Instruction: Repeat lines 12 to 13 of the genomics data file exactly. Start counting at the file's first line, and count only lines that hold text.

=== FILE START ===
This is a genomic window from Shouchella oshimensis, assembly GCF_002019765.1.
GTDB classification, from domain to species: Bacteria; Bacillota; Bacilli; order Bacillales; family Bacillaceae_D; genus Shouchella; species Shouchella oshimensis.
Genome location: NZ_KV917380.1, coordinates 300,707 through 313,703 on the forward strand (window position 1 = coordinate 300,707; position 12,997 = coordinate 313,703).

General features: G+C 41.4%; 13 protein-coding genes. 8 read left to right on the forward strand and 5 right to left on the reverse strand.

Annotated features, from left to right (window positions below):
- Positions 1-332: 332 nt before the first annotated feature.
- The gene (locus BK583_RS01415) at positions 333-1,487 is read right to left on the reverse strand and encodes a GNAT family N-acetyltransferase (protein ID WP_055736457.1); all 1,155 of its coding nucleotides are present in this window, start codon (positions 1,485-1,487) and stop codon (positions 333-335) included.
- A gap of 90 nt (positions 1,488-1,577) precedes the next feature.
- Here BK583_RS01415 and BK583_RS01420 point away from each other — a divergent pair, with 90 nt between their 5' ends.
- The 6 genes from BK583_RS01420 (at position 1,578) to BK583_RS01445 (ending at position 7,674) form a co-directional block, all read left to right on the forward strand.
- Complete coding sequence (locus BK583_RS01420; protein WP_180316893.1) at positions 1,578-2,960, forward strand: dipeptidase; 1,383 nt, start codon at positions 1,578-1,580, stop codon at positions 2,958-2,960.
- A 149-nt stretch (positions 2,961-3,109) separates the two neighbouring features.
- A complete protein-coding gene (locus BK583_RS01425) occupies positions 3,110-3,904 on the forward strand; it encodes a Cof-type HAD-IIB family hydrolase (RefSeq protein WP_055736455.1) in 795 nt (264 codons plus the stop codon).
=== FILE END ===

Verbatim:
- A 149-nt stretch (positions 2,961-3,109) separates the two neighbouring features.
- A complete protein-coding gene (locus BK583_RS01425) occupies positions 3,110-3,904 on the forward strand; it encodes a Cof-type HAD-IIB family hydrolase (RefSeq protein WP_055736455.1) in 795 nt (264 codons plus the stop codon).